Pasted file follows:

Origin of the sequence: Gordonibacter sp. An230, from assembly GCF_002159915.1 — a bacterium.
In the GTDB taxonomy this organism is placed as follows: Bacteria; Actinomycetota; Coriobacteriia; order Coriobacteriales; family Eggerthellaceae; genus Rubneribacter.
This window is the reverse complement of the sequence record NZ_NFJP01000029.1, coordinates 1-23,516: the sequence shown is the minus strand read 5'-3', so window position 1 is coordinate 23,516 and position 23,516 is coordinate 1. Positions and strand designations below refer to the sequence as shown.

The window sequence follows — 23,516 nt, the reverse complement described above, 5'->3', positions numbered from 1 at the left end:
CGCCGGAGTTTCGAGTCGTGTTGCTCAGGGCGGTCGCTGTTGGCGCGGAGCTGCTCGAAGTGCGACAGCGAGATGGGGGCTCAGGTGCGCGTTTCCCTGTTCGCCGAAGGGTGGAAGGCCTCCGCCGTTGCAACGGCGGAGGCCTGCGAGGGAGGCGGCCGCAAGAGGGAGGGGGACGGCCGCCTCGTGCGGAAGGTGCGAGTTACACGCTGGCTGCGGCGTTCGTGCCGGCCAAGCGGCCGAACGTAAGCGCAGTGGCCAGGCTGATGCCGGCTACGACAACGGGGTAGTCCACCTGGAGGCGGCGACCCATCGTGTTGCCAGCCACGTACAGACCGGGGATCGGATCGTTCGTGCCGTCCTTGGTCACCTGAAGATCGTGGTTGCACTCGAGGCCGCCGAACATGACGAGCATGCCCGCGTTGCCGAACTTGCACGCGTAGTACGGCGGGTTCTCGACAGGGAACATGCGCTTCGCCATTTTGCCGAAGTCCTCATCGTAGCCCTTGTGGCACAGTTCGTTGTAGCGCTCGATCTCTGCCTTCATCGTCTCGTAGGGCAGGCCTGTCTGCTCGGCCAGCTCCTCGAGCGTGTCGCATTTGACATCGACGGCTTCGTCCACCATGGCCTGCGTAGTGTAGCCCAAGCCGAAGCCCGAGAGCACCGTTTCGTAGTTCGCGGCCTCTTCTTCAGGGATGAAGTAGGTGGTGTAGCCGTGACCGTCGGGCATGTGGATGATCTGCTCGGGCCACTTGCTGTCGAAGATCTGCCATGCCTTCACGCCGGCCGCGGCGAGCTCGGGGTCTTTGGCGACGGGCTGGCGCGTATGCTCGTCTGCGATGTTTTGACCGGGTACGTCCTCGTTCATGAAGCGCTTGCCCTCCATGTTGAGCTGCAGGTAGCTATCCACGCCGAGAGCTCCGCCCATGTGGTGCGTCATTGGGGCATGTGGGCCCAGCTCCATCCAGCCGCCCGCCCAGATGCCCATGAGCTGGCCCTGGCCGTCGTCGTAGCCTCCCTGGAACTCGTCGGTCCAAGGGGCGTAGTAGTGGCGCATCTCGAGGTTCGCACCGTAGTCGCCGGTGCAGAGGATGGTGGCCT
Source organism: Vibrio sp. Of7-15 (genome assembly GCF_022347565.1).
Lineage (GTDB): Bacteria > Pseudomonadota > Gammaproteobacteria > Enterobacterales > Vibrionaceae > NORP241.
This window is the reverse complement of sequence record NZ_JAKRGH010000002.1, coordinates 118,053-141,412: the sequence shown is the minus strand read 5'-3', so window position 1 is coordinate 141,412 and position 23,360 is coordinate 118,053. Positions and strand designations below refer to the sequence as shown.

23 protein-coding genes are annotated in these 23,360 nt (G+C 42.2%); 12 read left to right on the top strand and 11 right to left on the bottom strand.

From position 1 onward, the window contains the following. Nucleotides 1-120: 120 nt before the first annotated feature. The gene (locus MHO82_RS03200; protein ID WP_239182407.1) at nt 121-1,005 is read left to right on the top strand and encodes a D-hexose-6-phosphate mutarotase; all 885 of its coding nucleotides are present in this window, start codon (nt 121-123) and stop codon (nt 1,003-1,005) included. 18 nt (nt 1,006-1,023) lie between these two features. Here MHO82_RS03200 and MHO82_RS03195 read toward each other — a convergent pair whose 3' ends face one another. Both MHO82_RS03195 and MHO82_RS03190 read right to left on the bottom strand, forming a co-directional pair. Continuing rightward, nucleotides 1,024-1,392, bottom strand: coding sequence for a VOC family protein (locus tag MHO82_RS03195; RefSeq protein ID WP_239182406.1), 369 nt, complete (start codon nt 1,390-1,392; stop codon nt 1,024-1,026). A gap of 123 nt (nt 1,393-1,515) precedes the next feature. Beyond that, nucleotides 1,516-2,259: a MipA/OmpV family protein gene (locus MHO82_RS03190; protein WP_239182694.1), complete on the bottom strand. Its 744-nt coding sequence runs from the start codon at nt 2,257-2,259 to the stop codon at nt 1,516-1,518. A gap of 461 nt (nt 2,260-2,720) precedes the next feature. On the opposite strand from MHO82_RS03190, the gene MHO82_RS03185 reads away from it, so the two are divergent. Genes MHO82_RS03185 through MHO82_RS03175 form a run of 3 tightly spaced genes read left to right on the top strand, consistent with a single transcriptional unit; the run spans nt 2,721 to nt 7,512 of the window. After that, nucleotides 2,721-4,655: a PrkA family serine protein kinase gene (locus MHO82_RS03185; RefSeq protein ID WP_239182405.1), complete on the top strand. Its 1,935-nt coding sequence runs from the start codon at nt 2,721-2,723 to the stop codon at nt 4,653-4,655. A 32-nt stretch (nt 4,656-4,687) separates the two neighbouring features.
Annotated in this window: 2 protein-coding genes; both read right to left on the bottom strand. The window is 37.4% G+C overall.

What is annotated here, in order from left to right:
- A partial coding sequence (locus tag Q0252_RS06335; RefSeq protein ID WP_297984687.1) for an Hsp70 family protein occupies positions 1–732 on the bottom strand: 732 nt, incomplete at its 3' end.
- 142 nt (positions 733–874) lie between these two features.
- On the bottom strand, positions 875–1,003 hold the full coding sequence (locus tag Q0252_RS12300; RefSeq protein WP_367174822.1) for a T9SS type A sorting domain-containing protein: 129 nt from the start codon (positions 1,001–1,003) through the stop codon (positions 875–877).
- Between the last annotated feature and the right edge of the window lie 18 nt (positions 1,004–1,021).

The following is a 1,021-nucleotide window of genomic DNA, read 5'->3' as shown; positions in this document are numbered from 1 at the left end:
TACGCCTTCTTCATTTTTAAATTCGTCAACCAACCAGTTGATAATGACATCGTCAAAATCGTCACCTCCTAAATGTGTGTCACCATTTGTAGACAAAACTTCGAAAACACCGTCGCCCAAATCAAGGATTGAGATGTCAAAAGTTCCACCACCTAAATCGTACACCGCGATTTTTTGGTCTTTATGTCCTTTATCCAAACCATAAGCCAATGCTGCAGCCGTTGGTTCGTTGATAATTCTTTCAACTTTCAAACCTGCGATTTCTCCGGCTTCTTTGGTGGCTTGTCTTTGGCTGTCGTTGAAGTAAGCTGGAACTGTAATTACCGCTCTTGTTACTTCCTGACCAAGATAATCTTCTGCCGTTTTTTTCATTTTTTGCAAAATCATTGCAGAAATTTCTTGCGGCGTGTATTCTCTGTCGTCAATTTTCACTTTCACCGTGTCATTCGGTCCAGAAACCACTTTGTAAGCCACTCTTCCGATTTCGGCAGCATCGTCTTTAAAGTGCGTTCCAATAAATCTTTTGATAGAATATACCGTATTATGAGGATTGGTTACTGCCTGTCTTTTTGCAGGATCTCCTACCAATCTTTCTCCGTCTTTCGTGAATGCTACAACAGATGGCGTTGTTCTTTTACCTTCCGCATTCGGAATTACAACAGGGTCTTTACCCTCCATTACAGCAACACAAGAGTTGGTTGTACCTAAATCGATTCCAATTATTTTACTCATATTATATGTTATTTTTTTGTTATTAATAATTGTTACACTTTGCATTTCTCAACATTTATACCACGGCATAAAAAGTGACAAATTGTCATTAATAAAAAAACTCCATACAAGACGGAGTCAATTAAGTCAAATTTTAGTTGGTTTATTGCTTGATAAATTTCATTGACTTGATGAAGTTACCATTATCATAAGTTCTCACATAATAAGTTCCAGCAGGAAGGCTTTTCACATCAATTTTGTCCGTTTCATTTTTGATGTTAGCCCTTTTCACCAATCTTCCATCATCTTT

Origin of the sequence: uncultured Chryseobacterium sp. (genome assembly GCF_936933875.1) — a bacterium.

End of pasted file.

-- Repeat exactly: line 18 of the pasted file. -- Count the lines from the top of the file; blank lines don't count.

TACGCCTTCTTCATTTTTAAATTCGTCAACCAACCAGTTGATAATGACATCGTCAAAATCGTCACCTCCTAAATGTGTGTCACCATTTGTAGACAAAACTTCGAAAACACCGTCGCCCAAATCAAGGATTGAGATGTCAAAAGTTCCACCACCTAAATCGTACACCGCGATTTTTTGGTCTTTATGTCCTTTATCCAAACCATAAGCCAATGCTGCAGCCGTTGGTTCGTTGATAATTCTTTCAACTTTCAAACCTGCGATTTCTCCGGCTTCTTTGGTGGCTTGTCTTTGGCTGTCGTTGAAGTAAGCTGGAACTGTAATTACCGCTCTTGTTACTTCCTGACCAAGATAATCTTCTGCCGTTTTTTTCATTTTTTGCAAAATCATTGCAGAAATTTCTTGCGGCGTGTATTCTCTGTCGTCAATTTTCACTTTCACCGTGTCATTCGGTCCAGAAACCACTTTGTAAGCCACTCTTCCGATTTCGGCAGCATCGTCTTTAAAGTGCGTTCCAATAAATCTTTTGATAGAATATACCGTATTATGAGGATTGGTTACTGCCTGTCTTTTTGCAGGATCTCCTACCAATCTTTCTCCGTCTTTCGTGAATGCTACAACAGATGGCGTTGTTCTTTTACCTTCCGCATTCGGAATTACAACAGGGTCTTTACCCTCCATTACAGCAACACAAGAGTTGGTTGTACCTAAATCGATTCCAATTATTTTACTCATATTATATGTTATTTTTTTGTTATTAATAATTGTTACACTTTGCATTTCTCAACATTTATACCACGGCATAAAAAGTGACAAATTGTCATTAATAAAAAAACTCCATACAAGACGGAGTCAATTAAGTCAAATTTTAGTTGGTTTATTGCTTGATAAATTTCATTGACTTGATGAAGTTACCATTATCATAAGTTCTCACATAATAAGTTCCAGCAGGAAGGCTTTTCACATCAATTTTGTCCGTTTCATTTTTGATGTTAGCCCTTTTCACCAATCTTCCATCATCTTT